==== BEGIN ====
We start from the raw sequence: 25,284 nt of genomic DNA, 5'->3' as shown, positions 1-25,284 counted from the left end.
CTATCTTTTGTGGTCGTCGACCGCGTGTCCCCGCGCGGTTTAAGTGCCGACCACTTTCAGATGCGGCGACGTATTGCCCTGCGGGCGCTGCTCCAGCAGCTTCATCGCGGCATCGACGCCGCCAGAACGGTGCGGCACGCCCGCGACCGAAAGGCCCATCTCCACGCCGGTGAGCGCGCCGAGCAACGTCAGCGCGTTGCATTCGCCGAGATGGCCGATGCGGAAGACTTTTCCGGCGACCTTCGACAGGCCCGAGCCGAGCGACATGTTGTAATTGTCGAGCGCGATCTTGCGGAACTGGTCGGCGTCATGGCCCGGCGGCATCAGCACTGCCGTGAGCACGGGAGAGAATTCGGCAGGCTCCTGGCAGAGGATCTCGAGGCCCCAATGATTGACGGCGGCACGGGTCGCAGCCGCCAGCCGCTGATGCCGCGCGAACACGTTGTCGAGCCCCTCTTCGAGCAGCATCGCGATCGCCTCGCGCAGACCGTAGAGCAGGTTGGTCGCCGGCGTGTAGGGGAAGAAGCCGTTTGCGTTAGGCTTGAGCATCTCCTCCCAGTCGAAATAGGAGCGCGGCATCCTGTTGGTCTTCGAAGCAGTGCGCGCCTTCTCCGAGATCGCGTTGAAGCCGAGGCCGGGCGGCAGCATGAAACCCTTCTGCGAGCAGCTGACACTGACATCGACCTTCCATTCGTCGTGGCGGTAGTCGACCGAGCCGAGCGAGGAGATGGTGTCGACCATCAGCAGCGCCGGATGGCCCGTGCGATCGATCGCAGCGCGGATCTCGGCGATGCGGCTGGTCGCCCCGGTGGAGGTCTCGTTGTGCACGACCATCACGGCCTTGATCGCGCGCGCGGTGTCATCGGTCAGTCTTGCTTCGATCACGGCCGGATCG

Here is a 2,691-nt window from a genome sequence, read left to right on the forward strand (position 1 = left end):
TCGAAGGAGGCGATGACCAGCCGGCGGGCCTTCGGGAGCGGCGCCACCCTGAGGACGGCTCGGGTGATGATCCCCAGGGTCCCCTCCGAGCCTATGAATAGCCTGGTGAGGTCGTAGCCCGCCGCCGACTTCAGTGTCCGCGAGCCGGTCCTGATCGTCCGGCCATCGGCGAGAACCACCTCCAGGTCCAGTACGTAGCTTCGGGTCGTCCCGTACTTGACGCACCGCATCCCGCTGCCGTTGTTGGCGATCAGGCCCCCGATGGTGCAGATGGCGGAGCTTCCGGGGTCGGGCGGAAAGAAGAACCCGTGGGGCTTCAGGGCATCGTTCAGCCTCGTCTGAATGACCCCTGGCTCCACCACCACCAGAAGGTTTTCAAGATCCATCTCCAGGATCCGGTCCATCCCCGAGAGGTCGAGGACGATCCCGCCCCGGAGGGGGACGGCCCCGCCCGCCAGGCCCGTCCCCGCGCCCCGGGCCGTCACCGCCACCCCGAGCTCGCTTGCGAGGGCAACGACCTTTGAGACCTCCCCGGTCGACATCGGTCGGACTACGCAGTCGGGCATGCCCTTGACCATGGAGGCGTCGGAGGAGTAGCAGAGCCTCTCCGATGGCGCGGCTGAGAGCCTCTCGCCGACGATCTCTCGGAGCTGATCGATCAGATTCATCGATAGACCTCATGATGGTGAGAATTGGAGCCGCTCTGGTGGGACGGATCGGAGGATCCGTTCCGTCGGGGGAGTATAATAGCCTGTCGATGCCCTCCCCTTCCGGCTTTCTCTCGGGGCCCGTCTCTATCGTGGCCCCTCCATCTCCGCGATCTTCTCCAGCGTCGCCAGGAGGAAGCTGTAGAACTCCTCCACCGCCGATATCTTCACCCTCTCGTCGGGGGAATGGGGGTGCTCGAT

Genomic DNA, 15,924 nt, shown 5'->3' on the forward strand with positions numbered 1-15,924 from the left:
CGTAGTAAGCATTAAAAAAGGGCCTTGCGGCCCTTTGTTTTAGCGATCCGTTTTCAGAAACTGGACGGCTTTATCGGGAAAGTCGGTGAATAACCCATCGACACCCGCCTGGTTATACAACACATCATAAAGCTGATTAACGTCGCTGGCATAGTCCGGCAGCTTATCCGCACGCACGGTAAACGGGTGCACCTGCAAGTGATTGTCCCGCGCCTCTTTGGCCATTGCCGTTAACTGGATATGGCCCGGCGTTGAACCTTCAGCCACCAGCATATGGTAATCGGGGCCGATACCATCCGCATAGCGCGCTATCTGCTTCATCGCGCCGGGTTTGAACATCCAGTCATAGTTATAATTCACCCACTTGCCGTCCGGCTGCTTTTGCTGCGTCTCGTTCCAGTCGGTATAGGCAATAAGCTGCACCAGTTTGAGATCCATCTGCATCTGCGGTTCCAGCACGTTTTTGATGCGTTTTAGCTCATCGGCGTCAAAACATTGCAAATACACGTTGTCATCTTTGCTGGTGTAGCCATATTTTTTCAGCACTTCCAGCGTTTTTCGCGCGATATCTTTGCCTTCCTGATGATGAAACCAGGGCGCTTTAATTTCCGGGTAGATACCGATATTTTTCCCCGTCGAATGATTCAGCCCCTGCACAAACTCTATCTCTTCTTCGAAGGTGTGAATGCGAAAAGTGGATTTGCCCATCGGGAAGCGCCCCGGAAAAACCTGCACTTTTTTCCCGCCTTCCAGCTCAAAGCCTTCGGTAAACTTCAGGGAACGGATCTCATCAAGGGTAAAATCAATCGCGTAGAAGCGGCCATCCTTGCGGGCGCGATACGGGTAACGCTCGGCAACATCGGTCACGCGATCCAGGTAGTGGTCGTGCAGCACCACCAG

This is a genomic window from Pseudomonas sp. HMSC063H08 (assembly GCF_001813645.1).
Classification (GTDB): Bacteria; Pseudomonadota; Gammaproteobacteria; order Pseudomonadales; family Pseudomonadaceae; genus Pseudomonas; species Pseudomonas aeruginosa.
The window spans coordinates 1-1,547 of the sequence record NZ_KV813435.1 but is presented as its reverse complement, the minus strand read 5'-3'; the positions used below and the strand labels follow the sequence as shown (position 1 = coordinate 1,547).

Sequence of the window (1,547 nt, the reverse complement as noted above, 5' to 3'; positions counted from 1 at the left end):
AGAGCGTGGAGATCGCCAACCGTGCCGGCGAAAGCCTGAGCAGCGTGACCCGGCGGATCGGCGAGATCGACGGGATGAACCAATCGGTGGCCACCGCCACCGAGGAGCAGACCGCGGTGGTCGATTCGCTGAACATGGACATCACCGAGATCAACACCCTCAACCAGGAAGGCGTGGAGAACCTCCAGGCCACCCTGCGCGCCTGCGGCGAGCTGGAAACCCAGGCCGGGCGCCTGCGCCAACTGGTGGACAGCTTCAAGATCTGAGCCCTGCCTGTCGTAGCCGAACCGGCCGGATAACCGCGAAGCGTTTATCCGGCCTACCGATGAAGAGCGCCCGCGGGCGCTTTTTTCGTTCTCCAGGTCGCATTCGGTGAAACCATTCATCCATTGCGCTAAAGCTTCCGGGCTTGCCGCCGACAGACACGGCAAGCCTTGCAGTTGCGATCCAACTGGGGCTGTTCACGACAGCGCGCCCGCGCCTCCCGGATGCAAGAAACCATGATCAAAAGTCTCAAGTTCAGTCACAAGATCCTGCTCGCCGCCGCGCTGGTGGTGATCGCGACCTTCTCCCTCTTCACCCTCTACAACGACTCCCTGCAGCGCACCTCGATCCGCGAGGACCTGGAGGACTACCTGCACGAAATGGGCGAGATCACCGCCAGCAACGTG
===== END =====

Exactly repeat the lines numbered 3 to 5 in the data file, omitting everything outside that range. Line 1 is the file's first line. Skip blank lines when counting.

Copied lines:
Here is a 2,691-nt window from a genome sequence, read left to right on the forward strand (position 1 = left end):
TCGAAGGAGGCGATGACCAGCCGGCGGGCCTTCGGGAGCGGCGCCACCCTGAGGACGGCTCGGGTGATGATCCCCAGGGTCCCCTCCGAGCCTATGAATAGCCTGGTGAGGTCGTAGCCCGCCGCCGACTTCAGTGTCCGCGAGCCGGTCCTGATCGTCCGGCCATCGGCGAGAACCACCTCCAGGTCCAGTACGTAGCTTCGGGTCGTCCCGTACTTGACGCACCGCATCCCGCTGCCGTTGTTGGCGATCAGGCCCCCGATGGTGCAGATGGCGGAGCTTCCGGGGTCGGGCGGAAAGAAGAACCCGTGGGGCTTCAGGGCATCGTTCAGCCTCGTCTGAATGACCCCTGGCTCCACCACCACCAGAAGGTTTTCAAGATCCATCTCCAGGATCCGGTCCATCCCCGAGAGGTCGAGGACGATCCCGCCCCGGAGGGGGACGGCCCCGCCCGCCAGGCCCGTCCCCGCGCCCCGGGCCGTCACCGCCACCCCGAGCTCGCTTGCGAGGGCAACGACCTTTGAGACCTCCCCGGTCGACATCGGTCGGACTACGCAGTCGGGCATGCCCTTGACCATGGAGGCGTCGGAGGAGTAGCAGAGCCTCTCCGATGGCGCGGCTGAGAGCCTCTCGCCGACGATCTCTCGGAGCTGATCGATCAGATTCATCGATAGACCTCATGATGGTGAGAATTGGAGCCGCTCTGGTGGGACGGATCGGAGGATCCGTTCCGTCGGGGGAGTATAATAGCCTGTCGATGCCCTCCCCTTCCGGCTTTCTCTCGGGGCCCGTCTCTATCGTGGCCCCTCCATCTCCGCGATCTTCTCCAGCGTCGCCAGGAGGAAGCTGTAGAACTCCTCCACCGCCGATATCTTCACCCTCTCGTCGGGGGAATGGGGGTGCTCGAT

Genomic DNA, 15,924 nt, shown 5'->3' on the forward strand with positions numbered 1-15,924 from the left: